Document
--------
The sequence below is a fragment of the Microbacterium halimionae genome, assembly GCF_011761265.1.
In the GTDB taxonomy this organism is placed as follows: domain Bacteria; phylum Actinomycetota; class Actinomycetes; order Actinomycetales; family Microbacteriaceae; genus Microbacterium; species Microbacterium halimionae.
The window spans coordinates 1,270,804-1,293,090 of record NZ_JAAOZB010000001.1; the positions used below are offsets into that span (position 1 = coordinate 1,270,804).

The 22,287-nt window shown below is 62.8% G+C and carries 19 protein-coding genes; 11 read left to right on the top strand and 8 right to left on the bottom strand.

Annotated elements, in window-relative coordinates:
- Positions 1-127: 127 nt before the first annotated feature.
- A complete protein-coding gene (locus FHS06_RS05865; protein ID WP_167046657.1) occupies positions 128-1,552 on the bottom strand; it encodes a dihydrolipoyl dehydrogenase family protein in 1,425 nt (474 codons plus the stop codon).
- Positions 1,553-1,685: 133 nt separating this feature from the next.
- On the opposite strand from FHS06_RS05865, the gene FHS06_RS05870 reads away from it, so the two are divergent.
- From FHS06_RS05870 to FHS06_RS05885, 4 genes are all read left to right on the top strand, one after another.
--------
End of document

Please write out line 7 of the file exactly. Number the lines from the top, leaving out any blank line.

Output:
- A complete protein-coding gene (locus FHS06_RS05865; protein ID WP_167046657.1) occupies positions 128-1,552 on the bottom strand; it encodes a dihydrolipoyl dehydrogenase family protein in 1,425 nt (474 codons plus the stop codon).